I am intrigued when I see rooms that include a daybed. I haven’t seen a daybed other than in a photograph since I was young and a friend had one in her bedroom that looked like a sofa but served as an extra bed when she had an overnight guest.
A daybed is simply a piece of furniture that is a cross between a sofa and a bed. Many daybeds are backless, but some have backs. They often have a daybed-size or twin-size mattress as a base so that they can easily be made into a bed as needed.
Most frequently, I see daybeds in bedrooms where they can be used as seating during the day and provide an extra bed for guests at night:
In the recent Coastal Living showhouse, Mark D. Sikes cleverly used a pair of daybeds as twin beds in a bedroom:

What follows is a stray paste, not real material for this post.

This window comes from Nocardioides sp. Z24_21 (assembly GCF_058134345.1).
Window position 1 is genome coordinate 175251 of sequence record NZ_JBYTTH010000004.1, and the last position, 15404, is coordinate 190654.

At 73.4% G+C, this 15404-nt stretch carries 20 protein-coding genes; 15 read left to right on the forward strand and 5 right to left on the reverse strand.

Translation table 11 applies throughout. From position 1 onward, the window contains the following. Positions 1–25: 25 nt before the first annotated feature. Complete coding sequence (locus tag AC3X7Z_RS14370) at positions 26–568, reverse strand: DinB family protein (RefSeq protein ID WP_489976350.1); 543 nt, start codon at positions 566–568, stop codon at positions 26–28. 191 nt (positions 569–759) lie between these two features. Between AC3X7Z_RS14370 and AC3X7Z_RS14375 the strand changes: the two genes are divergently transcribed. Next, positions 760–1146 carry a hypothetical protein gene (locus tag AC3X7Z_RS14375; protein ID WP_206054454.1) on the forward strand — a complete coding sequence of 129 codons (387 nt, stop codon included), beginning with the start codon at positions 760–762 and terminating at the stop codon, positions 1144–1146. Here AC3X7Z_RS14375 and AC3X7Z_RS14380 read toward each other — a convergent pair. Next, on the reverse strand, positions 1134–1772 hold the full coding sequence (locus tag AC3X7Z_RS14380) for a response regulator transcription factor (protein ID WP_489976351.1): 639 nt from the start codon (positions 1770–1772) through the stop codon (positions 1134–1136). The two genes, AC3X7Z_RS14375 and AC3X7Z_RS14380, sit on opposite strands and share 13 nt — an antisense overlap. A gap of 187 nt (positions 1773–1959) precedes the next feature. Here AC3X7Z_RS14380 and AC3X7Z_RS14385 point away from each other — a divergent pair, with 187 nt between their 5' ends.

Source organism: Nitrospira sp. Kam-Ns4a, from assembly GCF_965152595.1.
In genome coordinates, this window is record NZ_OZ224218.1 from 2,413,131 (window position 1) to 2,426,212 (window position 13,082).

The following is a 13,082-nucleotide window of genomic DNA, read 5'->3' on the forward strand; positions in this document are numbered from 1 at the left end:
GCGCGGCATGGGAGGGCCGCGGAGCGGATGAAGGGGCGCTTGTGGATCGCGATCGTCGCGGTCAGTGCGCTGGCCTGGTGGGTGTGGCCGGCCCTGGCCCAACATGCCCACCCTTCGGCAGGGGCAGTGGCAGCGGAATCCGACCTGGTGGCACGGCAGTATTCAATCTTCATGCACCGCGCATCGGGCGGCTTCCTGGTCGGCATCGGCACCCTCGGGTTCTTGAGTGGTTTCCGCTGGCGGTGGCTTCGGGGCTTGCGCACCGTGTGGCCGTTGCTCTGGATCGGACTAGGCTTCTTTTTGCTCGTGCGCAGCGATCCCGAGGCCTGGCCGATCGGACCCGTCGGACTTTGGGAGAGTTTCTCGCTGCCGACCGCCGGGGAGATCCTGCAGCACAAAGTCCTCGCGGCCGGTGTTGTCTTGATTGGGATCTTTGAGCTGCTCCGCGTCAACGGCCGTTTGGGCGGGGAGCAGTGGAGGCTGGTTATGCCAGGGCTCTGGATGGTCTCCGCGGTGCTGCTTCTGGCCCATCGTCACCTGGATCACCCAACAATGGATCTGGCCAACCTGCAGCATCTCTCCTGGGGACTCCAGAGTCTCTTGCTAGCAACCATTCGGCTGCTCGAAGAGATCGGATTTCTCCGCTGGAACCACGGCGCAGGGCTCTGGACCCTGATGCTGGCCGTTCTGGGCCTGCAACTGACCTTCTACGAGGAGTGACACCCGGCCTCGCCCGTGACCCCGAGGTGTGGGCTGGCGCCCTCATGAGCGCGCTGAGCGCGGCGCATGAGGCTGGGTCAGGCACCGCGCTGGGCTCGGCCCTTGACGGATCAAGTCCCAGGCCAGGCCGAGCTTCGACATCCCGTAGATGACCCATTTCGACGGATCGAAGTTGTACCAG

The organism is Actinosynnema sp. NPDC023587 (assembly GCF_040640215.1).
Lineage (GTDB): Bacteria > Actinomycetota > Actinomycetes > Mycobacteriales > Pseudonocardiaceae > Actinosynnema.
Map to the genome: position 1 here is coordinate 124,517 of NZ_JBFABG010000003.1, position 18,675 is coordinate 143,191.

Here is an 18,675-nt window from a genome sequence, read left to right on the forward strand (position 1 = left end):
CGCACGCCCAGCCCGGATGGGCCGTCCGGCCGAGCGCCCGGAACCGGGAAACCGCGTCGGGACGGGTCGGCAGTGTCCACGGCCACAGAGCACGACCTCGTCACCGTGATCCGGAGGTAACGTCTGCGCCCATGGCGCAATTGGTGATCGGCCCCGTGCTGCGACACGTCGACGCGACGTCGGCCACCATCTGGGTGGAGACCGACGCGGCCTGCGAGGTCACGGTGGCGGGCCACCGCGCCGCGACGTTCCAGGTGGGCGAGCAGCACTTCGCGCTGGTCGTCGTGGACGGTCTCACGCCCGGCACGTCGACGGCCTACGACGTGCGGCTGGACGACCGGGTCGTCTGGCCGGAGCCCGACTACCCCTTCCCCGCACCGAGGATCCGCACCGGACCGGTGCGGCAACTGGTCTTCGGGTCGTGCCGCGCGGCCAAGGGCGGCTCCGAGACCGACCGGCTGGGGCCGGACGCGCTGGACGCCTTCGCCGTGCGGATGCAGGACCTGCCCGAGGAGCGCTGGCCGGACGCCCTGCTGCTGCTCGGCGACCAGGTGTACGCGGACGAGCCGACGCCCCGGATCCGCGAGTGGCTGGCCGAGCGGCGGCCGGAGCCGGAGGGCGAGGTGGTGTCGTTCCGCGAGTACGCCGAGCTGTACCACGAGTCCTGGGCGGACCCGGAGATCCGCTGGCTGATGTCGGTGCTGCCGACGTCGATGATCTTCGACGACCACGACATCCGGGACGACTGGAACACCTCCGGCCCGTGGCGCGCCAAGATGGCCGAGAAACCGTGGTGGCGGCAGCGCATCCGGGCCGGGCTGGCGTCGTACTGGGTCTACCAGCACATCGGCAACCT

Daybeds allow rooms to serve multiple purposes. In the guest room below, the pretty sleigh daybed acts like a sofa so that the room can be used as a sitting room:
Alexa Hampton’s inclusion of a daybed in her New York City apartment’s guest room allows the space to be used as a sitting room when there are no guests:
In Mark D. Sikes’ California home, a daybed allows the study to do double-duty as a guest room:
Daybeds aren’t just for creating additional bedroom capacity or adding bedroom functionality to other rooms. They are often used to enhance other parts of the home in their own right.
They are lovely for lounging outdoors or on porches:
In large living rooms, a floating daybed can divide the room into multiple seating areas. Daybeds without backs are particularly useful in this way, because they keep the sight-lines open in the room.
Daybeds are useful for floating in front of a fireplace:
Daybeds can also be used under a window as a window seat:
Daybeds can create cozy sitting nooks in a variety of rooms and provide a nice spot for napping and relaxing:
A daybed can serve as a bench in a foyer or hallway:
Would you consider including a daybed among your home furnishings?